History of the Human Sciences 27 (4):77-97 (2014)

The recent publication of the translation of Jacques Derrida’s Athens, Still Remains, a small volume of photographs and commentary, affords an opportunity to probe Derrida’s reflections on death and therefore on life as well. Looking at photographs and objects of everyday life, Derrida emphasizes the deferred yet certain nature of death and the way in which this deferral opens the opportunity to devote ourselves to life. His grounding of his philosophical and deconstructionist argument in contemplation of material fragments invites a comparison with the writing of sociologist Georg Simmel on ruins, time and death. Both writers attempt to discover practices of survival, the techne of affirming life in the face of death. For both of them these practices are sociological as well as philosophical, individual as well as collective, and aesthetic as well as intellectual. While their reflections thematically converge, their strategies for the affirmation of life are not identical, and we contrast Derrida’s approach, rooted in a concept of being in the world and a connection to others, to Simmel’s analysis which is focused on the role of culture and the force of the human spirit. Reconstructing a conversation between Derrida and Simmel and examining their intellectual rapprochement deepen our thinking about temporality and death as we confront the question ‘How are we to live?’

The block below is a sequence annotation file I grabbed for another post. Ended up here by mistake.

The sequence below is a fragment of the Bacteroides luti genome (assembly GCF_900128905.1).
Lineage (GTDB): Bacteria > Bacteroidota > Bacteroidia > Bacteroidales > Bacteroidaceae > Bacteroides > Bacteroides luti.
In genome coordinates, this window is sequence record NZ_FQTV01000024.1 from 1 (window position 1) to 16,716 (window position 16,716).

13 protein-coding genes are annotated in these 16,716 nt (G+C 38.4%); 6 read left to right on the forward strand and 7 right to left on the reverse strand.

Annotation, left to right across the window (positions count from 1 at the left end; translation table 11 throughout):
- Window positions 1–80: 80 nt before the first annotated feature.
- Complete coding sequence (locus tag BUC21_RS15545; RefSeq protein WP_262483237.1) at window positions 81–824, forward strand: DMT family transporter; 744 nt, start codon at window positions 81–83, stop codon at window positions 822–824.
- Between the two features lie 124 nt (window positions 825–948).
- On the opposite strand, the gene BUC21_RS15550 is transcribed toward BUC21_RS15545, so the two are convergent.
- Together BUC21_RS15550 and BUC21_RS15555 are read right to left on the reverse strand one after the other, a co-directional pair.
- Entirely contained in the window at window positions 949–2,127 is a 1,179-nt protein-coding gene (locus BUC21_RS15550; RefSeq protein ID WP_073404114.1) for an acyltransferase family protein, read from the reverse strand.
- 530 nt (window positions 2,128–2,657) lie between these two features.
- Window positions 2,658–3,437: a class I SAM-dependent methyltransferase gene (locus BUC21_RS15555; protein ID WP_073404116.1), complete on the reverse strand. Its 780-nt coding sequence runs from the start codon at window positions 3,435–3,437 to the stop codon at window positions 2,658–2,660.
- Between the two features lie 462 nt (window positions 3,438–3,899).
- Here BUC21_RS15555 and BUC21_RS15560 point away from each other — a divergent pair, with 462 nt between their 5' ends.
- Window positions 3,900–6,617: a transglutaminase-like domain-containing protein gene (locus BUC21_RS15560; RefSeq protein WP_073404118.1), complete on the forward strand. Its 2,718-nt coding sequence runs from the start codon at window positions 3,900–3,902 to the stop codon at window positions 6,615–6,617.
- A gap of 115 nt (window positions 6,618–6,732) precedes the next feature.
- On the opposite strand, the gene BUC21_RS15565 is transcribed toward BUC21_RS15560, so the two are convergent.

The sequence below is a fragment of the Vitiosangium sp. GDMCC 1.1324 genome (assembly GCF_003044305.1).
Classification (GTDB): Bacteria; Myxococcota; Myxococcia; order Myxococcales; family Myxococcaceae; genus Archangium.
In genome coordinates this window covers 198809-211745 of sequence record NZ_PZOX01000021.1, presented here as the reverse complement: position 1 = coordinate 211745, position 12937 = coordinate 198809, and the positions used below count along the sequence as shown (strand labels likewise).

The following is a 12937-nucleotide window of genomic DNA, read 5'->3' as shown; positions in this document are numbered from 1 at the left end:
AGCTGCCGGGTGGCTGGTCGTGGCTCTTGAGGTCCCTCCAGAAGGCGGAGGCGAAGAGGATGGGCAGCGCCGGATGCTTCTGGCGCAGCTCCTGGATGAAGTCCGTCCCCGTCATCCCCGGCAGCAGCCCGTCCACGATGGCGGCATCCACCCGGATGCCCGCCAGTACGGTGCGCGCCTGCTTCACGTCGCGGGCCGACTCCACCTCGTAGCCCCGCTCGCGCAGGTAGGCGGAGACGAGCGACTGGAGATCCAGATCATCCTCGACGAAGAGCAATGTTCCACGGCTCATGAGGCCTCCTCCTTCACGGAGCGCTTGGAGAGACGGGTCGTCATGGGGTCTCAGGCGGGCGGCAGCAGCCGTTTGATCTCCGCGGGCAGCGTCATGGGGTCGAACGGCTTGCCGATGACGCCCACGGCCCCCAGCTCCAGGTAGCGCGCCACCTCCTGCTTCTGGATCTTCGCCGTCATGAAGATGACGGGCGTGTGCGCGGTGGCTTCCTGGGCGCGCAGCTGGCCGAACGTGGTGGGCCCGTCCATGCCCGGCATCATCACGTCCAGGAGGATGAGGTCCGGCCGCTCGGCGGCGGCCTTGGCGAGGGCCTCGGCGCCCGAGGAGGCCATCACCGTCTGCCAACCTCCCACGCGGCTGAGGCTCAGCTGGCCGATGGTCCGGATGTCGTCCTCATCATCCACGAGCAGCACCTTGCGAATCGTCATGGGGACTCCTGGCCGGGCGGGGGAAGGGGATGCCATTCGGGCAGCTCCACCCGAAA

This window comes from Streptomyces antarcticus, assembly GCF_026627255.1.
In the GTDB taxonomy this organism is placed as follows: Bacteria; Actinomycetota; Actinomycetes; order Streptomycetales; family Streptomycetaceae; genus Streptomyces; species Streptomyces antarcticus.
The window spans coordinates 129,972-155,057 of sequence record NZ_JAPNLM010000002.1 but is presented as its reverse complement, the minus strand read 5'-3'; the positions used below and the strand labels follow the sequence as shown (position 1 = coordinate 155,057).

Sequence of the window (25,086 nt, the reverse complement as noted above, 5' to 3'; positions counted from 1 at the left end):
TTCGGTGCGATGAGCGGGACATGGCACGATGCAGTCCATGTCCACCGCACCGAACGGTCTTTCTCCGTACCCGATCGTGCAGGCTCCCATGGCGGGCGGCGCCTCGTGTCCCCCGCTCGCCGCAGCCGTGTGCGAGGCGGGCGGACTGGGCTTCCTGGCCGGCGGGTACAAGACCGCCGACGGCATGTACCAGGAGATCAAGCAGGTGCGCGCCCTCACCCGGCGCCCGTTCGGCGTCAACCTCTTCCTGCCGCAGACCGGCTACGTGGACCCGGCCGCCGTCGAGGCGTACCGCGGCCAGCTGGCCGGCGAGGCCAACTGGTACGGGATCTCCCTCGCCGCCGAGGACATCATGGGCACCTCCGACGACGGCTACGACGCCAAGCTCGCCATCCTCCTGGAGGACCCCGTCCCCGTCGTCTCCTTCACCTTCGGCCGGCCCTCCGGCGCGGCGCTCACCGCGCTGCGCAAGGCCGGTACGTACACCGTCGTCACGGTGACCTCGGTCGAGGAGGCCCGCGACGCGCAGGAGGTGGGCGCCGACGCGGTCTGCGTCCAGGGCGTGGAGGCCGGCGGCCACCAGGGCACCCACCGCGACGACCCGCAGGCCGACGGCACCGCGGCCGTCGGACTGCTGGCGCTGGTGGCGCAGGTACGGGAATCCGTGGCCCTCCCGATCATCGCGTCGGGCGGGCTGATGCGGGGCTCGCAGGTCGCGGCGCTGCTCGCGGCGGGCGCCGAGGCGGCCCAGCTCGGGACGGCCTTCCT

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DOI 10.1177/0952695114529116
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Derrida From Now On.Michael Naas - 2008 - Fordham University Press.
The Aesthetics of Modern Life: Simmel's Interpretation.David Frisby - 1991 - Theory, Culture and Society 8 (3):73-93.
Introduction — Allosociality.Thomas M. Kemple - 2007 - Theory, Culture and Society 24 (7-8):1-19.

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